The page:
What causes UTIs?
A UTI is usually caused by bacteria entering the urinary tract. This bacteria often comes from poo and is moved into the urinary tract through sex or wiping. Other factors can irritate the urinary tract and make it more susceptible to infection.
Women are more likely to get a UTI because their urethra (the tube that connects the bladder to the outside of the body) is shorter. Therefore, it is easier for bacteria to reach the bladder or kidney.
It is estimated that UTIs only affect 3% of men each year worldwide. When a man gets a UTI, it is usually because of bacteria already present in his body.
What increases your risk of getting a UTI?
Your risk of bacteria in your urinary tract causing a UTI increases with the following:
A large body of evidence links sex with UTIs in women. Sex can transfer bacteria from the genitals and anus into the urinary tract. Research has also shown that using diaphragms, spermicides and condoms can increase your risk because these can all introduce bacteria.
Studies suggest that older people are more likely to get a UTI. Bladder and pelvic floor issues, lower oestrogen levels in women and weakened immune systems are more common the older you get. These factors make it harder for your body to fight bacteria in your urinary tract.
A review of UTIs in pregnancy indicates that the chance of getting bacteria in the urineI in pregnancy is similar to women who are not pregnant. However, if you have had a UTI before, there is a much higher chance (estimated at 25%) of developing another one. However, changes in your body due to pregnancy such as pressure on your bladder from the foetus mean your body is more likely to develop a UTI.
Constipation, incontinence or holding on
If you are constipated, there can be pressure on your bladder causing bacteria to be trapped inside it, which can cause a UTI. Studies show there is a higher chance of bacteria being around the urinary tract if you are incontinent and that holding on to your urine allows bacteria to remain in your bladder rather than being flushed out.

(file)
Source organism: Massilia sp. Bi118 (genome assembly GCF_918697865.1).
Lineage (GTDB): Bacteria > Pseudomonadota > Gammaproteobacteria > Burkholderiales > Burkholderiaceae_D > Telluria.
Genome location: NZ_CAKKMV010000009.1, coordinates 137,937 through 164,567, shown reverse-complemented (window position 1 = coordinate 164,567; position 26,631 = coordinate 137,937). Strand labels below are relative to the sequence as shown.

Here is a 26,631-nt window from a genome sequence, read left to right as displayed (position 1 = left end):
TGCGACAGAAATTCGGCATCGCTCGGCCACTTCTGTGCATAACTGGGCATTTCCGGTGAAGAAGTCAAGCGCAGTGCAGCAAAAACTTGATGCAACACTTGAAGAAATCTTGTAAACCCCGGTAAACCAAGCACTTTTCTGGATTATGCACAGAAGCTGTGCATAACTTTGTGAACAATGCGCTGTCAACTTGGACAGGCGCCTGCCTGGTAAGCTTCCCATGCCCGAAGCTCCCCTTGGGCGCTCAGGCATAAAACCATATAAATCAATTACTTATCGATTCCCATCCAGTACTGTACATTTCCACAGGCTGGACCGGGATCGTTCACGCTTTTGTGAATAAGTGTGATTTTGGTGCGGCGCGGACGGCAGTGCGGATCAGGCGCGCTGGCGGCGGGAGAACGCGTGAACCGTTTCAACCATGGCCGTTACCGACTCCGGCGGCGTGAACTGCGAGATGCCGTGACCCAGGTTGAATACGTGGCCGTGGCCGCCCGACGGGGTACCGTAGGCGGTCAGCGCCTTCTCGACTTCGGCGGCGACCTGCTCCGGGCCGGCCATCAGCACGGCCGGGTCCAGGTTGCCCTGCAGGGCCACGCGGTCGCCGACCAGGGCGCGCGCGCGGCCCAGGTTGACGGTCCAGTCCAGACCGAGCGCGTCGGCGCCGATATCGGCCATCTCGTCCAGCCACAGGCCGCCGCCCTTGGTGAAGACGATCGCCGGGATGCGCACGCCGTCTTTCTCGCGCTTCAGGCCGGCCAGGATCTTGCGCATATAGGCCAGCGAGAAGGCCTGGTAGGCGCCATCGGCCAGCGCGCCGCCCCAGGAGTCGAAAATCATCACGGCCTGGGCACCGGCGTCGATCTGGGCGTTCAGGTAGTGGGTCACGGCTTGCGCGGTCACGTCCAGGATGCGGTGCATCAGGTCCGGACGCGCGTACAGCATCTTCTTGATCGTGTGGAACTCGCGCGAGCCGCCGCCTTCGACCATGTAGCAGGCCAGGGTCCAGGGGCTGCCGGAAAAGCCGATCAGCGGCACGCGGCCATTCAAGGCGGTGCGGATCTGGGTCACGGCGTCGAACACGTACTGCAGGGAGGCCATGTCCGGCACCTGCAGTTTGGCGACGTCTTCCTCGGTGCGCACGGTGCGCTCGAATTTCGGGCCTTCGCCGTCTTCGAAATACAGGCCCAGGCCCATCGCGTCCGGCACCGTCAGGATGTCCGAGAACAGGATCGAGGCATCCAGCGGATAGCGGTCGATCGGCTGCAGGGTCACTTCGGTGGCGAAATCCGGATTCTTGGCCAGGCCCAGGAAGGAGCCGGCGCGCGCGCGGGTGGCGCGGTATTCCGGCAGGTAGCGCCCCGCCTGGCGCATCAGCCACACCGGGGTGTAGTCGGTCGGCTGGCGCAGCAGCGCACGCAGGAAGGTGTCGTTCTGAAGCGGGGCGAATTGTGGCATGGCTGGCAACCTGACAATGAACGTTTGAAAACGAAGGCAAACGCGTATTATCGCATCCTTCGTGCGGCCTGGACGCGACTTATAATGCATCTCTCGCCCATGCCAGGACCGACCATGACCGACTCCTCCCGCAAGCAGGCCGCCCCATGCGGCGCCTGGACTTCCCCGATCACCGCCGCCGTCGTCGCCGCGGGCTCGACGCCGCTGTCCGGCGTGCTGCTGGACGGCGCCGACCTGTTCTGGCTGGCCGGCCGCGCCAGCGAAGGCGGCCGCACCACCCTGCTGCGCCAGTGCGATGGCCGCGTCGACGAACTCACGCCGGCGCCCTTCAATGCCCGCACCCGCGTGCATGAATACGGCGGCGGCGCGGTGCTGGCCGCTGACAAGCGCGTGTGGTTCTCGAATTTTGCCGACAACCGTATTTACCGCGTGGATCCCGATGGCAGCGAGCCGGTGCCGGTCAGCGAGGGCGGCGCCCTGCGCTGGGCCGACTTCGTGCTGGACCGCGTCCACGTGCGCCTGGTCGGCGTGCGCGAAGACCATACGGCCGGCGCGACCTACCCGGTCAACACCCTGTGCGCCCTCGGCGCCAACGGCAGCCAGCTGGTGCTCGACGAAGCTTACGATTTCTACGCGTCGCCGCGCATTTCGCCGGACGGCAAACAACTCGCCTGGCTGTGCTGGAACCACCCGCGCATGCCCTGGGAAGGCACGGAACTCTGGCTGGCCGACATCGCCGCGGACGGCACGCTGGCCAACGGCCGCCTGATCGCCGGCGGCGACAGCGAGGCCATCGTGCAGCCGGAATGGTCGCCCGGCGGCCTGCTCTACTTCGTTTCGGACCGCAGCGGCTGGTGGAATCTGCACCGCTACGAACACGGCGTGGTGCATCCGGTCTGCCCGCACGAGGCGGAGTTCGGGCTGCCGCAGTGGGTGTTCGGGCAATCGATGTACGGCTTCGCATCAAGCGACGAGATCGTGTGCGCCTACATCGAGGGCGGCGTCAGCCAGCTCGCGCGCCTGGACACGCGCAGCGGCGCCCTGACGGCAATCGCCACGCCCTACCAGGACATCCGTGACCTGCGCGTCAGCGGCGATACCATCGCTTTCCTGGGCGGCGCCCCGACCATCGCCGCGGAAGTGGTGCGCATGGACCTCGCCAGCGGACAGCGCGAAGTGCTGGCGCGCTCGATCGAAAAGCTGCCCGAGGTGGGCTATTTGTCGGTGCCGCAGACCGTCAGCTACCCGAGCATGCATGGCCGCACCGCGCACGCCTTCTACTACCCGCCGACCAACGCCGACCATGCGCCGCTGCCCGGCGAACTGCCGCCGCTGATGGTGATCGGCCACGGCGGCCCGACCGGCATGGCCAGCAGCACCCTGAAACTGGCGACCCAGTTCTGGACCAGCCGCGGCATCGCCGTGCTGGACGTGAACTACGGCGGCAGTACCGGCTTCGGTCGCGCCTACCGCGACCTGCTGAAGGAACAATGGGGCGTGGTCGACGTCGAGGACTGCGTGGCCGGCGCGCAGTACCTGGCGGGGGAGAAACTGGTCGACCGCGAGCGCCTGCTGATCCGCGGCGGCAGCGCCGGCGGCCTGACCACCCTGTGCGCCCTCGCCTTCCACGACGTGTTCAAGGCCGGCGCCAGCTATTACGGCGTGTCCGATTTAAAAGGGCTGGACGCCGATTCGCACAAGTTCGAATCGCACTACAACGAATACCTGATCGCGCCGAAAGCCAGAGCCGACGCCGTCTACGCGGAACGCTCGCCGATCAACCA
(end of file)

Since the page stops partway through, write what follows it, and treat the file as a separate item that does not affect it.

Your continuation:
If you are dehydrated, you do not frequently urinate, which means that the bacteria which would usually be flushed away, will stay in your urinary tract. Drinking enough fluids allows your body to flush everything out of the bladder regularly, so bacteria cannot grow.
Conditions which impact the bladder
Conditions that put pressure on the bladder (such as enlarged prostate) or those that impact how the bladder functions (for example, bladder stones or having a urinary catheter) can increase your risk of a UTI. If the bladder is under pressure or cannot empty itself properly, bacteria can be trapped in it. A urinary catheter can allow bacteria to enter your bladder through the catheter.
Kidney stones can block the urinary tract, allowing urine (and any bacteria) to build up and cause a UTI.
People with Type 2 diabetes are more likely (46.9 per 1,000 people) to have a UTI than those without (29.9 per 1,000). Excess sugar in your blood is removed through your urine, and this excess sugar can make bacteria grow, causing a UTI. People with diabetes also often have a weakened immune system, making it harder for their bodies to fight the infection.
Having had a previous UTI
A review from 2010 found that specific genes may make someone more likely to get a UTI and to have recurring UTIs.
Weakened immune system
If your immune system is weakened due to auto-immune disease, cancer treatment or other factors, it makes it harder for your body to fight bacteria when it is in your system.
Why does sex cause a UTI?
During sex, bacteria from the genitals and anus can be introduced to the urethra. You can reduce the chance of this happening by:
- going for a pee as soon as possible after sex
- washing the skin around your vagina with warm as soon as you can after sex
- using different contraception instead of a condom
- avoiding using lubricant
What is a recurrent UTI?
A recurrent UTI is when you have 3 or more UTIs within one year or 2 or more within 6 months. Studies suggest that recurrent UTIs are caused by reinfection by the same bacteria. Having sex is the most significant risk factor for a recurrent UTI, but all the factors listed above that increase your risk of getting a UTI can be reasons for recurrent UTIs.